Key European ruling on data protection compliance
The European Court of Justice (ECJ) has significantly enhanced the ability of consumer protection associations to pursue infringements of the EU General Data Protection Regulation (GDPR) making it vital businesses ensure data protection compliance and have adequate insurance cover in place.
The ECJ ruling allows for action to be taken even without a corresponding mandate from data subjects and this increases the potential for consumer actions for companies working in the B2C sector.
The ruling creates the opportunity for collective actions if a respective capacity to sue is provided for in national provisions of the Member States. This is in line with the goal of the GDPR to ensure a high level of protection of personal data.
However, the Member States must make use of the discretion granted to them under Article 80 GDPR and provide for the representation of data subjects by consumer protection associations in their national law. Article 80 of GDPR grants the right to data subjects to mandate a non-for-profit organisation or an association active in the field of data protection to file a complaint and exercise GDPR rights on its behalf.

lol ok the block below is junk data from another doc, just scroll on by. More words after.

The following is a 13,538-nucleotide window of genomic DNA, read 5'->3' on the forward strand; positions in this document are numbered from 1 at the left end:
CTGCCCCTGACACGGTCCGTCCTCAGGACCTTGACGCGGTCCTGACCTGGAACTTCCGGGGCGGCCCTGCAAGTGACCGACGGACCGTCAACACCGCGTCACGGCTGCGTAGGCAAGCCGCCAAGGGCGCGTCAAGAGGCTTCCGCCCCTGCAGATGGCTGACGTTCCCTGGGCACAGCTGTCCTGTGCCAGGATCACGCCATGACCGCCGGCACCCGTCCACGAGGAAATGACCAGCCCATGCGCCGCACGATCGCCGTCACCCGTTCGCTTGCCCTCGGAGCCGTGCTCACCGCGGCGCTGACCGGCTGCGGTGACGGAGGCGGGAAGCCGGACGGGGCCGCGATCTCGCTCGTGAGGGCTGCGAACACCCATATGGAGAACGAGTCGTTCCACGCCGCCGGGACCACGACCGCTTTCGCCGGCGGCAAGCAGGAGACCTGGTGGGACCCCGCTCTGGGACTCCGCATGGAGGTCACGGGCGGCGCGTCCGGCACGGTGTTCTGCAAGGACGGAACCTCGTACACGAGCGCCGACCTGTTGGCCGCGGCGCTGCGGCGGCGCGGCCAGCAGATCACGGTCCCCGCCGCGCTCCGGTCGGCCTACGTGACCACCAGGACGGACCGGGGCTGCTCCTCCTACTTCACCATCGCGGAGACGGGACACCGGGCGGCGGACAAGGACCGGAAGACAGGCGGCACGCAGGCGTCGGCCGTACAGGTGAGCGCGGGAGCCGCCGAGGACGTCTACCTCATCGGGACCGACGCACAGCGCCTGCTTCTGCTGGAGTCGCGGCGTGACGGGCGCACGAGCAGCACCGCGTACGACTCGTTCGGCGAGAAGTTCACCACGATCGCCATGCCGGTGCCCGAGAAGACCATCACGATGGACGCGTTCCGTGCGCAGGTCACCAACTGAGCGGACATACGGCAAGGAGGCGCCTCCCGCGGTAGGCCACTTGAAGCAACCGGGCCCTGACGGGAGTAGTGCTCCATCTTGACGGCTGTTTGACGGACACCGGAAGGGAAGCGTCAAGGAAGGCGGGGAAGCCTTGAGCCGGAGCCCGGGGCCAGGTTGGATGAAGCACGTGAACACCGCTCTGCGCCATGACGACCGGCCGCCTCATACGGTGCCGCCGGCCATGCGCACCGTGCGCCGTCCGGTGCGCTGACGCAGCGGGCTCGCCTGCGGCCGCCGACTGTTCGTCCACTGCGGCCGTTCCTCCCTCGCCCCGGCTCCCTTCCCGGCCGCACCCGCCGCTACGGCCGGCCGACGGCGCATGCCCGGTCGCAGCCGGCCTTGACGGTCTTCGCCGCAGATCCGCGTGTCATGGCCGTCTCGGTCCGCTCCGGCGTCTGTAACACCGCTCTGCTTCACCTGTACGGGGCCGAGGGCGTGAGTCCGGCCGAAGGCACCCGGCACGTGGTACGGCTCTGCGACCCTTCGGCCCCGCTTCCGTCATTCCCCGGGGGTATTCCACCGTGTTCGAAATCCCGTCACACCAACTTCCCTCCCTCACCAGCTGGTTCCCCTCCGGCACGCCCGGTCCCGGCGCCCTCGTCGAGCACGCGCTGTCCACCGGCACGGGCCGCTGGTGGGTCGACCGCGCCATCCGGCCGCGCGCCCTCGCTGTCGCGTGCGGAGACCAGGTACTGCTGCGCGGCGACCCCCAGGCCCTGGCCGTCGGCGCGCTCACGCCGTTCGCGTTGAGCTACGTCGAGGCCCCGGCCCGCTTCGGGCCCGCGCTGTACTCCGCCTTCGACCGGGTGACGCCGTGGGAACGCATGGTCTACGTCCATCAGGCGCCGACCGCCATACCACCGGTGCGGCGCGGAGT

The ECJ decision could trigger an increase in warning letters, as consumer associations will be increasingly interested in the judicial interpretation and clarification of consumer-protective data protection standards in the future.
It is expected companies that process personal data will have to deal with not only administrative and fine proceedings initiated by the data protection authorities, but also warning letters, interim injunctions and actions for injunctions in the future.
The ECJ move follows their ruling that Germany's consumer protection association could bring a legal challenge against Facebook parent Meta over data privacy. The verdict meant that the Federation of German Consumer Organisations could seek an injunction against Meta Platforms Ireland in a German court.
The Federation alleged that Meta infringed rules on data privacy, unfair competition and consumer protection related to free games by third parties available to Facebook users. The gaming companies obtained certain personal data in the process.
The ECJ had to decide whether the GDPR precludes national provisions that provide for a capacity to sue for associations, i.e., whether associations can bring an action against the alleged infringer of the protection of personal data in order to protect consumers' interests.
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